While small businesses do not generate as much revenue as large corporations, they are extremely important to the United States’ economy. This economic importance can be seen in many ways. Small businesses contribute in a large way to the job market and the tax revenues used in local communities to fund schools and other publicly available services.
For sake of discussion, small business is defined as any business with 500 employees or less. According to the US Small Business Administration (SBA) small businesses represent 99.7% of all employer firms. Since 1995, small businesses have generated 64 percent of new jobs, and paid 44 percent of the total United States private payroll, according to the SBA. The level of economic importance begins to be evident when these numbers are taken into consideration.
The numbers simply do not lie when it comes to the economic importance of small businesses to the US economy. They bring growth and innovation to the communities where they exist. Small businesses also help stimulate economic growth by providing employment opportunities to people who may not be employable by larger corporations. Small businesses tend to attract talent who invent new products or implement new solutions for existing ideas. Larger businesses also often benefit from small businesses within the same local community, as many large corporations depend on small businesses for the completion of various business functions through outsourcing. This further amplified the economic importance of small businesses.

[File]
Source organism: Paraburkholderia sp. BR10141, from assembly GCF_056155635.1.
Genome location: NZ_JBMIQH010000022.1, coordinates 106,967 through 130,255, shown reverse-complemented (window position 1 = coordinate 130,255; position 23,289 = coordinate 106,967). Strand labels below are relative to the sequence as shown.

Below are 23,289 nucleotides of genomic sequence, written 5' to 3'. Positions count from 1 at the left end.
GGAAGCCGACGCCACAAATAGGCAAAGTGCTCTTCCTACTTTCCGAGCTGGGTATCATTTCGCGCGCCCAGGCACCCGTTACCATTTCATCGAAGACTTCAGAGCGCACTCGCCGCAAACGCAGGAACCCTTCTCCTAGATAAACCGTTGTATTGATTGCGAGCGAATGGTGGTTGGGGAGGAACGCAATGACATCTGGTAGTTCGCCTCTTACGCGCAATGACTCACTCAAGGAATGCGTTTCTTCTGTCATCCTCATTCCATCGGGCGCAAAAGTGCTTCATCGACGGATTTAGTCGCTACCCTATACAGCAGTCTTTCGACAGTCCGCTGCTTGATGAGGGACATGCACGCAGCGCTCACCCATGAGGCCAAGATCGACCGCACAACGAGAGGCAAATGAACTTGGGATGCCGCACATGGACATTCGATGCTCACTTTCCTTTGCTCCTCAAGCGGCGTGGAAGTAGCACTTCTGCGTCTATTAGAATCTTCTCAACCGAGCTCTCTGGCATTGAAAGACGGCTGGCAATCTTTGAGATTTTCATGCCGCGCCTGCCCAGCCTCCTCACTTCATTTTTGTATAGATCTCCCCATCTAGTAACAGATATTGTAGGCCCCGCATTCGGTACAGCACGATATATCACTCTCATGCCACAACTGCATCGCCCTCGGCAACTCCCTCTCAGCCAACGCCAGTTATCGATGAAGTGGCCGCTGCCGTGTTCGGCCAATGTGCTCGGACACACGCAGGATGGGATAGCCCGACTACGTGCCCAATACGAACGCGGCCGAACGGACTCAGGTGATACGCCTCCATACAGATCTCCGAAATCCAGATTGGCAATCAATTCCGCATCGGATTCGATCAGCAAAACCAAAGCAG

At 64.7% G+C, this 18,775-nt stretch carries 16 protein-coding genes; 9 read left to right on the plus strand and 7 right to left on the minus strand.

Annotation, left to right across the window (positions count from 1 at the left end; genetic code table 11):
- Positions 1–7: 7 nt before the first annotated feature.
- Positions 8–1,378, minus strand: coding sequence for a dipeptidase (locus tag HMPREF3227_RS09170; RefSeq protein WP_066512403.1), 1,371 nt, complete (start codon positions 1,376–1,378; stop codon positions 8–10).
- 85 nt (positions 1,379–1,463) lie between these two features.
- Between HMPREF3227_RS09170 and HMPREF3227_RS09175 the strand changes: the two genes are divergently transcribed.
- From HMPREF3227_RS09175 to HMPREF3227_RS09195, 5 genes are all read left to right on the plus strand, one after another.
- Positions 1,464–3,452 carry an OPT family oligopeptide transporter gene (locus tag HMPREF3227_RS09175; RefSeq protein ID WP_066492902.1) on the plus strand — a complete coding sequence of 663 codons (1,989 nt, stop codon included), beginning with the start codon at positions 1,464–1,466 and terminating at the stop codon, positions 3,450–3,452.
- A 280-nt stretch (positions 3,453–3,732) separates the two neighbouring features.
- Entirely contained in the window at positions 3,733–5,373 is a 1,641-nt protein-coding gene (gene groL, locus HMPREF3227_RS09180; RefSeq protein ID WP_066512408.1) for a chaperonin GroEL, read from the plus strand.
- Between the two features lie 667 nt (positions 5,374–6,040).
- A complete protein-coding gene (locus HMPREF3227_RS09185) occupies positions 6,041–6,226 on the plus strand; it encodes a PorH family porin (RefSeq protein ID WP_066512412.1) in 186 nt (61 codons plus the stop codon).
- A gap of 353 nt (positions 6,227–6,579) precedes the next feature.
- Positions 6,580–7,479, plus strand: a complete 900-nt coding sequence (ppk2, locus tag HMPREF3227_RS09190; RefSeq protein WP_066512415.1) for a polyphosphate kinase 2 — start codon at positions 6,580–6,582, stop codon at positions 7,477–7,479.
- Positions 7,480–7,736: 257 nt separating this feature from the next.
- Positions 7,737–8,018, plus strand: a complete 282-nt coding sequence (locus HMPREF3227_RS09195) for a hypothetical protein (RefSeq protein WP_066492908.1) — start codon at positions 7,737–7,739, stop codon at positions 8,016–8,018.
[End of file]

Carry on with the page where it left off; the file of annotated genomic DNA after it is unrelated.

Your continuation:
Small businesses tend to be more agile, quickly adapting to changing economic environments. This is explained by the fact that these businesses are often very customer-focused. By patronizing small businesses, consumers are giving back to their local economy. A thriving local business will wind up generating more revenue resulting in it paying more in taxes. This includes local taxes that go to fund schools and police and other services. The economic importance of these things cannot be stressed enough.
These businesses don’t always stay small. They grow into large corporations, but remain local to the area they had their birth. This further strengthens the local economy. It can be said that small businesses are the lifeblood of local economies.
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